At HR Wallingford’s Australia Ship Simulation Centre, a local Tangguh Pilot and one of HR Wallingford’s Staff Pilots, manoeuvred the ships in the final approaches to the virtual second jetty, assisted by up to 4 x 55 tonne bollard pull tugs.
Work has commenced to expand Tangguh LNG plant in Indonesia, which has been operated by BP Berau Ltd since 2009. The addition of a third train will increase liquefaction capacity of LNG by 3.8 million tonnes per year, which also leads to an expansion of the marine export facility and construction of a second LNG jetty. McConnell Dowell Indonesia, who are conducting the detailed design and construction of the jetty, commissioned HR Wallingford to conduct ship navigation simulation studies, to inform the suitability of the jetty design.
As part of the design process for the jetty, HR Wallingford undertook a combined fast time and real time ship navigation simulation study. These two elements were used to examine all of the navigation aspects of the Tangguh LNG expansion project, including navigation to and from the second jetty, towage requirements, limiting environmental operational conditions, anchorage areas and safety exclusion zones.
The first element of the work, the fast time simulation, used HR Wallingford’s Ship Simulation System running in fast time mode. This is used to assist in the design of relatively straight channels. The study focused on the channel and approaches to the new jetty, and examined a number of classes of LNG carriers and condensate tankers.
The second element, the real time navigation simulation, which used a full mission bridge simulator, focused on the final approaches and the turning manoeuvres, where real time simulation is a more reliable tool. In preparation, HR Wallingford’s expert flow modellers constructed a 2D hydrodynamic model of the area. This was then validated against in-situ flow measurements which had been carried out prior to the study.
The real time navigation simulation session was conducted at HR Wallingford’s Australia Ship Simulation Centre in Fremantle, Western Australia. A local Tangguh Pilot and HR Wallingford’s Staff Pilot, manoeuvred the ships in the final approaches to the virtual second jetty, using up to 4 x 55 tonne bollard pull tugs.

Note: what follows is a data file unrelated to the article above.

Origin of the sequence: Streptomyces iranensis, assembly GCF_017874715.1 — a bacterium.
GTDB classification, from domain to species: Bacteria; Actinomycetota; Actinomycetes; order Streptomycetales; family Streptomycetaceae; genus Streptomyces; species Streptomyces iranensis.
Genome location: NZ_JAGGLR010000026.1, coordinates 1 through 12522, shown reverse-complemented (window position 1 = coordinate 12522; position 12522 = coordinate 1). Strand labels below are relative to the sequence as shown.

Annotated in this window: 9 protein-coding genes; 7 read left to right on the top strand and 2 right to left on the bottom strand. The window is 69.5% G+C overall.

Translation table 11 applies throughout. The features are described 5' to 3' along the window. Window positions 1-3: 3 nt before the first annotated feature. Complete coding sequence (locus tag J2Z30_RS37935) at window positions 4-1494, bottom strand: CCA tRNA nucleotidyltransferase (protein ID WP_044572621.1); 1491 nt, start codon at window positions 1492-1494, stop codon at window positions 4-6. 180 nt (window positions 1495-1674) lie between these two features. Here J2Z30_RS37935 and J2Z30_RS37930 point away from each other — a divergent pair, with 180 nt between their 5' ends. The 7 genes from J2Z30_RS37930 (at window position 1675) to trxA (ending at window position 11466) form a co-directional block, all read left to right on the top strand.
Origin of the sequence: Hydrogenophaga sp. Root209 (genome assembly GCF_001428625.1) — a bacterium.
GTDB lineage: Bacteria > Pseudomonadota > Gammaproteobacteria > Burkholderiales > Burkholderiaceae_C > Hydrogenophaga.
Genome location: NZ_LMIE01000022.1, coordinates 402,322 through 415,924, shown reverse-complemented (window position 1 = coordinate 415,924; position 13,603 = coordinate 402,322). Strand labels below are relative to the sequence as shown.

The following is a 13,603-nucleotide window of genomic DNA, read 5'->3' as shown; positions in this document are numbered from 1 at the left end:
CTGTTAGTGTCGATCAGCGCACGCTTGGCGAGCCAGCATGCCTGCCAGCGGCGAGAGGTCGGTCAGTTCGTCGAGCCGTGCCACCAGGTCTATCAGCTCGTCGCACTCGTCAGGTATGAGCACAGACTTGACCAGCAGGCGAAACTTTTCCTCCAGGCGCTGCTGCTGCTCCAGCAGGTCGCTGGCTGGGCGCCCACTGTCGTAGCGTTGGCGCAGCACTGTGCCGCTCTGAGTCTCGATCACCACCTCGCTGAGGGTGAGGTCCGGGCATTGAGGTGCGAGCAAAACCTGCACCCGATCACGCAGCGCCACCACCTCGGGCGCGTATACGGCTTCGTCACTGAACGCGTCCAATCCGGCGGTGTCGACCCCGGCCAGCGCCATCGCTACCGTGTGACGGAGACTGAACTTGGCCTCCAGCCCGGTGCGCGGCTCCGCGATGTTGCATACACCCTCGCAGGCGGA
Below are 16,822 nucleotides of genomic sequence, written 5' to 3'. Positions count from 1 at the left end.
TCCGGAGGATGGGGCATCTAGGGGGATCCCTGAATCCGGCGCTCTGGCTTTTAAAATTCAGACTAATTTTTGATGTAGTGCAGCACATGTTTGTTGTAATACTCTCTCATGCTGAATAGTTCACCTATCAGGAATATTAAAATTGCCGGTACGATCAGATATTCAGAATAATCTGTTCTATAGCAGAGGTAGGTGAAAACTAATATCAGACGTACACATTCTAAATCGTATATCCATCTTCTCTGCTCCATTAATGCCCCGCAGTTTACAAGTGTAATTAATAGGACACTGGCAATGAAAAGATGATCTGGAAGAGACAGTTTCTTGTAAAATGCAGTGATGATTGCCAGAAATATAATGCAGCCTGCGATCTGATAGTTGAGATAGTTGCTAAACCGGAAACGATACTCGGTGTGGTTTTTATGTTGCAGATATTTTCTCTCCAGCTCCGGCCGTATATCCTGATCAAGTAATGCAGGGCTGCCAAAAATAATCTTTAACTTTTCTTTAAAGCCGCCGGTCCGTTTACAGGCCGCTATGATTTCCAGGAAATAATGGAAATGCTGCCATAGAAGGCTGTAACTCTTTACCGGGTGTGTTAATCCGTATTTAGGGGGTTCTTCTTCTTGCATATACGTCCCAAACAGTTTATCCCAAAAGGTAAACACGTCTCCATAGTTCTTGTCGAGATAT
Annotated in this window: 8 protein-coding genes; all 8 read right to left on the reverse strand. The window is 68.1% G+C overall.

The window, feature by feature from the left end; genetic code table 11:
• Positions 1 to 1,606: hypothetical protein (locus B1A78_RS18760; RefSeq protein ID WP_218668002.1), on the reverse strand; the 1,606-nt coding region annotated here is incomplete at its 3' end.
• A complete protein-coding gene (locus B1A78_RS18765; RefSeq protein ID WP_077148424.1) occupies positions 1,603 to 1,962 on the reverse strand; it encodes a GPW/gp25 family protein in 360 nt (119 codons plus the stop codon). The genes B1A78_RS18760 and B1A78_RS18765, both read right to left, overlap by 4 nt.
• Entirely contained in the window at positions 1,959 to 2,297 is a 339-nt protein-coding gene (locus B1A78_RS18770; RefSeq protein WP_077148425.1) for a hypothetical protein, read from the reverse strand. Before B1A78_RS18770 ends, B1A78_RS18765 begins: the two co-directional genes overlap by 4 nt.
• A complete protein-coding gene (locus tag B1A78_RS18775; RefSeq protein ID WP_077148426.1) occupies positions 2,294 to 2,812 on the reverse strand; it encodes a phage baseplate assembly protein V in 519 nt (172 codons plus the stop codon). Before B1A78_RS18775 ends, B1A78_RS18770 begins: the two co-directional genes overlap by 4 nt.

Design Manager for McConnell Dowell, Fabien Cogordan, said: “Being able to take advantage of HR Wallingford’s fast time simulation meant that we could conduct over 8,000 channel transits, equivalent to over 25 years of vessel calls to Tangguh, in a matter of minutes of computer processing time. Combining this with the real time navigation simulation, provided us with a cost-effective and flexible tool to evaluate and confirm the suitability of the jetty design”.
Dr Mark McBride, HR Wallingford Ships Group Manager, said: “The HR Wallingford Ship Navigation Simulation System has been specifically designed for port design and ship operations’ applications, and our full bridge, real time manoeuvring simulators can be used for pilot and tug master training as well. We’re delighted to have been able to apply our knowledge to a project like this in Indonesia, which will have a significant impact on the industry and the local economy”.
The marine construction EPC contract was awarded to CSTS, a consortium consisting of Chiyoda, Saipem, Tripatra and Suluh Ardhi Engineering. Construction of the third train is now underway, which will bring the total plant capacity to 11.4 million tonnes of LNG per annum, with first production from the third train expected during 2020.